Murkowski's plans

Sen. Frank Murkowski (R-Alas.) has a combative agenda for the Energy and Natural Resources Committee this year.

Mar 3rd, 2000

Sen. Frank Murkowski (R-Alas.) has a combative agenda for the Energy and Natural Resources Committee this year.

Chairman Murkowski recently introduced a retail electricity decontrol bill. He said, "Our legislative task is to trim federal regulation down to the absolute minimum but at the same time not halt the state progress on retail competition or interfere with the Federal Energy Regulatory Commission's progress on bulk power market competition."

The senator doesn't necessarily expect to pass legislation this year. "The idea is to see how far we can get. Maybe we can reach agreement on some of the issues."

The committee completed hearings on the recent home heating oil price increases in New England and plans more (OGJ, Feb. 28, 2000, p. 32).

Murkowski plans hearings on the Environmental Protection Agency's regulation of coal-fired power plants. He expects a hearing on the Project on Government Oversight's payments to two federal employees from the proceeds of a royalty lawsuit (OGJ, July 5, 1999, p. 34). And he plans hearings on how the US will meet increasing natural gas demand in the next decade, despite restrictions to resources on public lands.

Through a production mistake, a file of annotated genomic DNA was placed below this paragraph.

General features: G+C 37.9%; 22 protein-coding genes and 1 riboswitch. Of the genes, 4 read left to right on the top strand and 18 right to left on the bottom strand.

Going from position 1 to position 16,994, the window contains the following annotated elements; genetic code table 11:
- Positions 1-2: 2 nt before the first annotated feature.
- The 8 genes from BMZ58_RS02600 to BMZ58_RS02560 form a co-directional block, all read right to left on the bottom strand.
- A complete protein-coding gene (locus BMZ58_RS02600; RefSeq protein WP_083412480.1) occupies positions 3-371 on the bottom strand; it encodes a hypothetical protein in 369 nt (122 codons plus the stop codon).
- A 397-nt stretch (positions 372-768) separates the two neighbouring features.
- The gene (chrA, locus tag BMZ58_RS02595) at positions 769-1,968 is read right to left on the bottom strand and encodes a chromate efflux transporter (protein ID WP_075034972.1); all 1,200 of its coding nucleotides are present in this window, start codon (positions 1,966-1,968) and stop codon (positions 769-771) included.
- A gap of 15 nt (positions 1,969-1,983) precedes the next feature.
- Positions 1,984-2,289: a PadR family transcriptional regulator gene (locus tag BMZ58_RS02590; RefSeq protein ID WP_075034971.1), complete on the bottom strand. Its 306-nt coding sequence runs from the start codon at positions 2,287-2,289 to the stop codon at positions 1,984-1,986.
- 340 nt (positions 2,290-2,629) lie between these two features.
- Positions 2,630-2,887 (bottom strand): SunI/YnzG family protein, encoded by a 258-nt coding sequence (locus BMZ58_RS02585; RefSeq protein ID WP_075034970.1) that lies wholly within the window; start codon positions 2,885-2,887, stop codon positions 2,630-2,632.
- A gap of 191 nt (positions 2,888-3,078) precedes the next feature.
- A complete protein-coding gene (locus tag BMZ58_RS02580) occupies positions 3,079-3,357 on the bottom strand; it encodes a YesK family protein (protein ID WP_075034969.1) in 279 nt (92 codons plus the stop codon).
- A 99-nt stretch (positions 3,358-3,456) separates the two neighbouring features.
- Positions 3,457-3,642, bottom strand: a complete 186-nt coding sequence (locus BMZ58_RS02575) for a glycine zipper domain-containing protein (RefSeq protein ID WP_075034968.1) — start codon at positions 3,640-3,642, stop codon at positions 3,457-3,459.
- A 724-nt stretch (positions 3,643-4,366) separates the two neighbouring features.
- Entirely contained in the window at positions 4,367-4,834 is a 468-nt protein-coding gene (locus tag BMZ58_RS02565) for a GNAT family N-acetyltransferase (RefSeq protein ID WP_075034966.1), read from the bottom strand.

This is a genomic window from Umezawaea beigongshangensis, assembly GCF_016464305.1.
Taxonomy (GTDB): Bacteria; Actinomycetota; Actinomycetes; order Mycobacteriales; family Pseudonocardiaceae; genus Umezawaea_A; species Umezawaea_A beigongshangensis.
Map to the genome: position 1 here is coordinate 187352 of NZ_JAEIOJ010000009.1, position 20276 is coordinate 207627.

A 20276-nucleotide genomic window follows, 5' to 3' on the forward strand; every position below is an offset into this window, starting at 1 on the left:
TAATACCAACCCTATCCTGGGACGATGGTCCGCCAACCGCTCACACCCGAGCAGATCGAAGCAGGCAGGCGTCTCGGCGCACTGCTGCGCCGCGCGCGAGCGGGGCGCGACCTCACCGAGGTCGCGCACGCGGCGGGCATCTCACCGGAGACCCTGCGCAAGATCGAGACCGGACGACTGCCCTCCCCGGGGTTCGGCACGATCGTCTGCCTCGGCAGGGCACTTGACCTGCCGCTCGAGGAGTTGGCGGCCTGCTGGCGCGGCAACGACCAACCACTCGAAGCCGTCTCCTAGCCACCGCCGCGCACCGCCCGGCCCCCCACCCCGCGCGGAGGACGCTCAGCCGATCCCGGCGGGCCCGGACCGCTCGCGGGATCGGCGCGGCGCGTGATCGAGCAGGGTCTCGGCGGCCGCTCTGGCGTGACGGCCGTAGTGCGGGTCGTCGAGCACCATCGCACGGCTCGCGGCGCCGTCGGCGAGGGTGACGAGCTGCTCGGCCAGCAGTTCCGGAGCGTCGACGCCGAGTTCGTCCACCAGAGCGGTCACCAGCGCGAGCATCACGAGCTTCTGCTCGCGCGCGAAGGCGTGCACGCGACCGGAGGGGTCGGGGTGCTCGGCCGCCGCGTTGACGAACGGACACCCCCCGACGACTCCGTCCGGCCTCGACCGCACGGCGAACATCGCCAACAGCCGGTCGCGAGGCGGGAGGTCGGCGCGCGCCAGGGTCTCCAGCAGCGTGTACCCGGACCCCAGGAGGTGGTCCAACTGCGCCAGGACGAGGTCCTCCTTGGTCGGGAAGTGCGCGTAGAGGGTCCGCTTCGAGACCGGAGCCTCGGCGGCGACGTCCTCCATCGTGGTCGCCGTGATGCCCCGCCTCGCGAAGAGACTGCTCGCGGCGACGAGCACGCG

Product prices

Murkowski said the administration's solutions to the home heating oil crisis have a serious void.

"I think what was notably lacking in the suggested solutions was any effort to concentrate on encouraging domestic production. That's just not within the administration's policy.

"I think domestic producers have the potential to contribute significantly more oil if they had the chance, but this administration continues to put roadblocks to development."

Murkowski said the nation could face another fuel crisis soon.

"You could have a crunch on gasoline this summer. There are those who forecast $2/gal gasoline, and I'm one who thinks that's quite likely.

"The consumer hasn't really been hit yet hard enough by higher oil prices to provide the expected response. If he has to pay $2/gal to refill his sports utility vehicle at $60 a whack, he's going to ask what's going on with oil production."

Imported oil

Murkowski said Americans should be outraged that US Energy Sec. Bill Richardson has had to urge members of the Organization of Petroleum Exporting Countries to produce more oil.

And he said, "When one considers that Iraq emerged in the past year as the fastest growing source of US oil imports-we have no choice but to question where we are placing the energy security of this nation."

Murkowski said that, during the Clinton administration, US production has dropped 17%, while consumption has increased 14%. He said the nation is nearly 56% dependent on foreign oil.

The administration's domestic oil policy has been to suppress domestic production with increased taxes and deny exploration and development.

"The administration has not offered a single viable alternative to petroleum as an energy source. They have thrown up roadblocks to development of coal-fired plants, hydro dams, nuclear power, and natural gas."

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